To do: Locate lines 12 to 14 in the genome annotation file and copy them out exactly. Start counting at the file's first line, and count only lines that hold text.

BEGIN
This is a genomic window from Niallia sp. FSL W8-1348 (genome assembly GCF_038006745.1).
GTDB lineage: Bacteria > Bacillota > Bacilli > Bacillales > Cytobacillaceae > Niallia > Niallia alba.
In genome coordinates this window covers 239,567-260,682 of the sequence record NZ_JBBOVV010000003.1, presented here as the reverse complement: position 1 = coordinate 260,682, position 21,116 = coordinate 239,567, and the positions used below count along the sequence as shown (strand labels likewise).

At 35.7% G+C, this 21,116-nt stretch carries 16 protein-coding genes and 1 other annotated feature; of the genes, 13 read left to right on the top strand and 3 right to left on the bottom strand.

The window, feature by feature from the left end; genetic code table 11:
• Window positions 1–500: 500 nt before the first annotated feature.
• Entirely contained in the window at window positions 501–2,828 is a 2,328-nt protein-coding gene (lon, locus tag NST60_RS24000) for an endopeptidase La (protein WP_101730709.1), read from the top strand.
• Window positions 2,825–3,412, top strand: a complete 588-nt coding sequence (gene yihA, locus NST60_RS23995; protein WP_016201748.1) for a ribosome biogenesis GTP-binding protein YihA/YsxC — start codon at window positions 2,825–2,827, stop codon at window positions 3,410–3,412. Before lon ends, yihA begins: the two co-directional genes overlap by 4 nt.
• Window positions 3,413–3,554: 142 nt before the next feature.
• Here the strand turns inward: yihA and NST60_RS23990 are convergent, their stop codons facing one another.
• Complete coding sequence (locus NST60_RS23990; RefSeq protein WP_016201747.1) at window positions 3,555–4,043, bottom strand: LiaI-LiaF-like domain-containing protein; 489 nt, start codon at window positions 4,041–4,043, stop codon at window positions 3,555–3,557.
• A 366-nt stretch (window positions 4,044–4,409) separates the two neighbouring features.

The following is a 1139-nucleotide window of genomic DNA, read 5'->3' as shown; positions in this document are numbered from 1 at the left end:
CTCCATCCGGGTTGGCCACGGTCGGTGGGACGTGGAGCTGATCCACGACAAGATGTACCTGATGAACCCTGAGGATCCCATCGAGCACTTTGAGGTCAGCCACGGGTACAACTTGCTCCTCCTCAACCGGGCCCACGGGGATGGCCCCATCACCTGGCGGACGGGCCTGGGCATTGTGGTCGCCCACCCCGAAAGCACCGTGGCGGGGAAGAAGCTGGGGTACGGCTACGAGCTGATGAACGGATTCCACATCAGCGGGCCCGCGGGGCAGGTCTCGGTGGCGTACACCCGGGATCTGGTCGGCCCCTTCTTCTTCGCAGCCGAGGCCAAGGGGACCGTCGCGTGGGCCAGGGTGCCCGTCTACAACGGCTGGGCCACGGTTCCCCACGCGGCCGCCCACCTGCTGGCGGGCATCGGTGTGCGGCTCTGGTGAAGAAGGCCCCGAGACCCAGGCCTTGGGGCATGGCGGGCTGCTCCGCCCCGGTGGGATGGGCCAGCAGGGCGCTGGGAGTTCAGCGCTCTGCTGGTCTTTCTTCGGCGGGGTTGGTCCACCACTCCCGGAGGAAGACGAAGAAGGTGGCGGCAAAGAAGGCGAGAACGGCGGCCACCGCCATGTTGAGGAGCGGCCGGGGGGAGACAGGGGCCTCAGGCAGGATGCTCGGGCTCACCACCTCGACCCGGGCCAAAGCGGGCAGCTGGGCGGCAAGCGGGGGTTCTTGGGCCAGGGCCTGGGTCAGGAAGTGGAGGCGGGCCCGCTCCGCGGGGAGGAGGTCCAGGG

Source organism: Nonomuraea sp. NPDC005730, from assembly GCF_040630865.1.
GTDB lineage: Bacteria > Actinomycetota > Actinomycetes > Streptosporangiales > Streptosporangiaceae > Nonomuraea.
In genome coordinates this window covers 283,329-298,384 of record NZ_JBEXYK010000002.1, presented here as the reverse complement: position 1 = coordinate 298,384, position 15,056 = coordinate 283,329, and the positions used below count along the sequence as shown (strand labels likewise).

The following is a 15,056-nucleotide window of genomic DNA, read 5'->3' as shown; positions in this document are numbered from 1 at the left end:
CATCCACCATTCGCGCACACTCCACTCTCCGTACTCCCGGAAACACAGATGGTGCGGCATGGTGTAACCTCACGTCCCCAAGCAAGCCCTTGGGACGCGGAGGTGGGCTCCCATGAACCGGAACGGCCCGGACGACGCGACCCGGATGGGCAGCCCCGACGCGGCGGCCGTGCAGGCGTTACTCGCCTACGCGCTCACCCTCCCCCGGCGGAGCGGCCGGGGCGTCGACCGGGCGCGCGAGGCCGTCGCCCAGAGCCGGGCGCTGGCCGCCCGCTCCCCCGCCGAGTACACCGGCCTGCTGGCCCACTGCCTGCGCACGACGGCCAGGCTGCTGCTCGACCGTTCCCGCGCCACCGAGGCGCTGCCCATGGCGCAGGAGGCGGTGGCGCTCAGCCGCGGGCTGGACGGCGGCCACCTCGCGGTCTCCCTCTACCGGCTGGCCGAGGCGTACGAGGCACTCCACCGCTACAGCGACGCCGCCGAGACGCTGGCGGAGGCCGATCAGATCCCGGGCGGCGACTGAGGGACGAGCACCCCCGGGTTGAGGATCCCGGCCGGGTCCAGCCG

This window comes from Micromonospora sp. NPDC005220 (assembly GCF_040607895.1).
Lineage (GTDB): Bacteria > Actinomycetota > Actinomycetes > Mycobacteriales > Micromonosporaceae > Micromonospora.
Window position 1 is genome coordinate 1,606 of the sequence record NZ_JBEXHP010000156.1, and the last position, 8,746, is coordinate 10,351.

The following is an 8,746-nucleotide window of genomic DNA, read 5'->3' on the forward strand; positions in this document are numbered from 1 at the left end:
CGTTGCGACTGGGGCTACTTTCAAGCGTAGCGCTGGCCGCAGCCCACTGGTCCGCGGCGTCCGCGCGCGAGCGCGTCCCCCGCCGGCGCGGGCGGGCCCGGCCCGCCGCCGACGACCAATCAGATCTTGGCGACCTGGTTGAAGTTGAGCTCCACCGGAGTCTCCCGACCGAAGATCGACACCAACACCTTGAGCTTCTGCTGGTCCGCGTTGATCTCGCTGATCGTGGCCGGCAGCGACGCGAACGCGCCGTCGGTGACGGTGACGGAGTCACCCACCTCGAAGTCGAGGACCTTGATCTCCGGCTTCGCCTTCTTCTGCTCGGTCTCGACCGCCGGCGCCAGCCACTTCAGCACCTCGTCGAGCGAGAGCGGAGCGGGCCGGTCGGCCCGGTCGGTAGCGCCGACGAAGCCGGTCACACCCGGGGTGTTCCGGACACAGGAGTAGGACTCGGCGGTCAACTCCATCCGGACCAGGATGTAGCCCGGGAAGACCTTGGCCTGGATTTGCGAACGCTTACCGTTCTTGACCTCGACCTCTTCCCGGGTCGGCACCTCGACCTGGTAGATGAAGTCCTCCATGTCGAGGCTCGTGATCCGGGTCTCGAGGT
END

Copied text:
• A 366-nt stretch (window positions 4,044–4,409) separates the two neighbouring features.

The following is a 1139-nucleotide window of genomic DNA, read 5'->3' as shown; positions in this document are numbered from 1 at the left end:
CTCCATCCGGGTTGGCCACGGTCGGTGGGACGTGGAGCTGATCCACGACAAGATGTACCTGATGAACCCTGAGGATCCCATCGAGCACTTTGAGGTCAGCCACGGGTACAACTTGCTCCTCCTCAACCGGGCCCACGGGGATGGCCCCATCACCTGGCGGACGGGCCTGGGCATTGTGGTCGCCCACCCCGAAAGCACCGTGGCGGGGAAGAAGCTGGGGTACGGCTACGAGCTGATGAACGGATTCCACATCAGCGGGCCCGCGGGGCAGGTCTCGGTGGCGTACACCCGGGATCTGGTCGGCCCCTTCTTCTTCGCAGCCGAGGCCAAGGGGACCGTCGCGTGGGCCAGGGTGCCCGTCTACAACGGCTGGGCCACGGTTCCCCACGCGGCCGCCCACCTGCTGGCGGGCATCGGTGTGCGGCTCTGGTGAAGAAGGCCCCGAGACCCAGGCCTTGGGGCATGGCGGGCTGCTCCGCCCCGGTGGGATGGGCCAGCAGGGCGCTGGGAGTTCAGCGCTCTGCTGGTCTTTCTTCGGCGGGGTTGGTCCACCACTCCCGGAGGAAGACGAAGAAGGTGGCGGCAAAGAAGGCGAGAACGGCGGCCACCGCCATGTTGAGGAGCGGCCGGGGGGAGACAGGGGCCTCAGGCAGGATGCTCGGGCTCACCACCTCGACCCGGGCCAAAGCGGGCAGCTGGGCGGCAAGCGGGGGTTCTTGGGCCAGGGCCTGGGTCAGGAAGTGGAGGCGGGCCCGCTCCGCGGGGAGGAGGTCCAGGG